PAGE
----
Walkthrough: Build a BitLocker Drive Encryption Solution

This topic highlights the requirements for deploying a BitLocker Drive Encryption solution. For a complete description and step-by-step instructions on using BitLocker, see BitLocker Drive Encryption on the Microsoft TechNet Web site. For a complete set of hardware and firmware requirements to support BitLocker, see Windows Vista Bitlocker Client Platform Requirements.

What is BitLocker Drive Encryption?

BitLocker Drive Encryption is a new feature in the Windows Vista operating system that provides considerable offline data and operating system protection for your computer. BitLocker helps to ensure that data that is stored on a computer running Windows Vista is not revealed if the computer is tampered with when the installed operating system is offline. It uses a Trusted Platform Module (TPM) to provide enhanced protection for your data and to assure early boot component integrity. This can help to protect your data from theft or unauthorized viewing by encrypting the entire Windows volume.

BitLocker is designed to offer the most seamless end-user experience with computers that have a compatible TPM microchip and BIOS. A compatible TPM is defined as a version 1.2 TPM with any appropriate BIOS modifications required to support the Static Root of Trust Measurement as defined by the Trusted Computing Group. The TPM interacts with BitLocker to help provide seamless protection when the computer restarts.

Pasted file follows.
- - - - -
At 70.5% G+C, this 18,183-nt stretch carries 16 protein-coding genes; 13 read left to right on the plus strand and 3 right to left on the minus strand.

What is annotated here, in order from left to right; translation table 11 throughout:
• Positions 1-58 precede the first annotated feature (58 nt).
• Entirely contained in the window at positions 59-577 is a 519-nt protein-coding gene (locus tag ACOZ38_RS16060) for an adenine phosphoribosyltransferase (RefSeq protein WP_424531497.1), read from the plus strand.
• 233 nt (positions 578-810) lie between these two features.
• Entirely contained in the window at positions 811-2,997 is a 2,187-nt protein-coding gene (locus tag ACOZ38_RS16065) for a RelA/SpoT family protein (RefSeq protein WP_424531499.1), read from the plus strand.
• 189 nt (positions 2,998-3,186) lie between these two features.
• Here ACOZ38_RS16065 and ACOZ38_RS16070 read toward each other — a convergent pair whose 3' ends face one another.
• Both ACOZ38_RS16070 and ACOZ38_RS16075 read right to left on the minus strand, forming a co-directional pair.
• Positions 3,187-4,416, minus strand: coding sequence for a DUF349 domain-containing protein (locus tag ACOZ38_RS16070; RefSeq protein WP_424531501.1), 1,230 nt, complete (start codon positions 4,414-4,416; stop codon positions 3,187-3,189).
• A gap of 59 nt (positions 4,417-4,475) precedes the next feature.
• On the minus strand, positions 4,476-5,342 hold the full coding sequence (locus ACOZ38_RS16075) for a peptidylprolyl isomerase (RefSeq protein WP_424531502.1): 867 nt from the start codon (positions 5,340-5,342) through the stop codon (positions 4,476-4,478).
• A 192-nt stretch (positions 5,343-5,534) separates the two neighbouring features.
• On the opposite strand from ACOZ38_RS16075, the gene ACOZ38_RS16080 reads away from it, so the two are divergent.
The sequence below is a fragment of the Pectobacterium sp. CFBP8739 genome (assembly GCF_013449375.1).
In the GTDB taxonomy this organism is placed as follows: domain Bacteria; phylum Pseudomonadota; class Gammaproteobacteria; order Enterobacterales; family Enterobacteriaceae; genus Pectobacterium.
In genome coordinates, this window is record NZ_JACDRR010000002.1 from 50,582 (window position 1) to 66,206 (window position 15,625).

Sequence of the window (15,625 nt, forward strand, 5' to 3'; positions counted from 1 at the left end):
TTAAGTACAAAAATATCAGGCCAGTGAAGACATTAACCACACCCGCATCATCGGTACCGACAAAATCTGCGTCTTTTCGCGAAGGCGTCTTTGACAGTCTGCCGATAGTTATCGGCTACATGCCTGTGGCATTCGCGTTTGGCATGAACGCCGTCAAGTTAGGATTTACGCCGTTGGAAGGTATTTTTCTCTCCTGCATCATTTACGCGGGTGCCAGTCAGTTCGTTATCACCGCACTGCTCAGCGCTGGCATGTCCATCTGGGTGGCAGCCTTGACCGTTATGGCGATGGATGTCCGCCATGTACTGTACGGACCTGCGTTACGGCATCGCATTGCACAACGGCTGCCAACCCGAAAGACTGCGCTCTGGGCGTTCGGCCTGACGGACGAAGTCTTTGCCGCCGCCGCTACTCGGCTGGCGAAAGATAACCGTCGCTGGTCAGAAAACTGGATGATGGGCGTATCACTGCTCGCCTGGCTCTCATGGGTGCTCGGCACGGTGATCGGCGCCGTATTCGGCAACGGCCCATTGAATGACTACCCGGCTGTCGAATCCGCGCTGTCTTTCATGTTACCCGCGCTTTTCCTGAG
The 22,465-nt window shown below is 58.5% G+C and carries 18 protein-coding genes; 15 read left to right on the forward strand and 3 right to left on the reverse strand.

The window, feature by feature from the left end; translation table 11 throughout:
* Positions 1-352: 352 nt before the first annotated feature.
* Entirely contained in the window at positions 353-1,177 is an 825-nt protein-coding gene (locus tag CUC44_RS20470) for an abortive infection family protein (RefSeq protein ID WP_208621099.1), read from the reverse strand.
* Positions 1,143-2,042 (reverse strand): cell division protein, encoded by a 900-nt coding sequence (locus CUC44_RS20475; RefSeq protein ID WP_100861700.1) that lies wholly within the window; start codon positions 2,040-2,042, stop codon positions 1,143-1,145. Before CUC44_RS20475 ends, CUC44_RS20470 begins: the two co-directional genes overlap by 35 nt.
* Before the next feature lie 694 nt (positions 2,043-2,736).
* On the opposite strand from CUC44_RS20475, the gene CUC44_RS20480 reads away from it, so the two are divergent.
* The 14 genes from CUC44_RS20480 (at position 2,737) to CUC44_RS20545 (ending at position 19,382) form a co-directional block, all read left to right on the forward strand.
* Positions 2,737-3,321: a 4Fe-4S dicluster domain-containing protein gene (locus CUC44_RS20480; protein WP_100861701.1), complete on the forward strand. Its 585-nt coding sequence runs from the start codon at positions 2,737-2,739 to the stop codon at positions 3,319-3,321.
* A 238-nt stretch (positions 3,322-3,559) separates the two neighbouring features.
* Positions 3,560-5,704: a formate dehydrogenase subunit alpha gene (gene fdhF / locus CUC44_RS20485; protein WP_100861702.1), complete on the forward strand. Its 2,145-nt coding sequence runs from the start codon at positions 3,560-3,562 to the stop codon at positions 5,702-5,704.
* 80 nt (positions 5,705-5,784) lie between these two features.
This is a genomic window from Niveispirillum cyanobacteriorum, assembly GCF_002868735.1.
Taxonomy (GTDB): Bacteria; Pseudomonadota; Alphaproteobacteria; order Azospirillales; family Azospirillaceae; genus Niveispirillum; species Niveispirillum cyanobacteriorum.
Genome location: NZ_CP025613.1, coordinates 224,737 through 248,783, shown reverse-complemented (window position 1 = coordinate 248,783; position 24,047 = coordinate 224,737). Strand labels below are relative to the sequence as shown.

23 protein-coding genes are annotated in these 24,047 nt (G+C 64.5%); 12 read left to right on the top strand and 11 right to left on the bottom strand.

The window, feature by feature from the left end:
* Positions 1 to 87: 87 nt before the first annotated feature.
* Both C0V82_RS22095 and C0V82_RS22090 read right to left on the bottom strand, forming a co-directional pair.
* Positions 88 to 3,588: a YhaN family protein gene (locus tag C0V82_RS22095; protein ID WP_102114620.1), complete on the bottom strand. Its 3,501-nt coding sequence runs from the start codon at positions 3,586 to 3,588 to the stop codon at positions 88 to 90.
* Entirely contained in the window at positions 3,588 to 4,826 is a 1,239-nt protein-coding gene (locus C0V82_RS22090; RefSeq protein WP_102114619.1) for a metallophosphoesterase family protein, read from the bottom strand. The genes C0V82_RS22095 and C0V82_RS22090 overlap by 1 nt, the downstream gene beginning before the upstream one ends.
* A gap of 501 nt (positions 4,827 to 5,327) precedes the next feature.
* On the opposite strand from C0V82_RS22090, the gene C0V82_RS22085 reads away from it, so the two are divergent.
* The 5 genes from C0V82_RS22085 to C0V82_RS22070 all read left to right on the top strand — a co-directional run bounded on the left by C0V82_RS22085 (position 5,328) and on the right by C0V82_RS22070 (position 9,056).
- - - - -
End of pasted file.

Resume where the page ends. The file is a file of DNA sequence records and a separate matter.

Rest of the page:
BitLocker is available in Windows Vista Enterprise and Windows Vista Ultimate editions and in Windows ServerĀ® 2008.

To add the TPM driver to Windows PE, see Add a Device Driver to an Online Windows PE Image. The path to the TPM driver is %WINDIR%\Inf\Tpm.inf.

BitLocker Drive Encryption Partitioning Requirements

BitLocker requires a separate active partition from the Windows Vista partition. When BitLocker is enabled, the entire Windows Vista partition is encrypted.

The separate active partition contains critical Windows boot files and must have the following properties:

  • Be at least 1.5 gigabytes (GB)
  • Not be encrypted or used to store user files

Only a small portion of the space on the active partition is used to store Windows boot files. The unused space supports the setup, upgrade, and servicing of Windows.

Recovery files can share the active partition with existing Windows boot files. When sharing this partition, keep at least 700 megabytes (MB) of free space available for use by Windows. For more information on disk configurations, see Preinstallation Design.

See Also


Preinstallation Design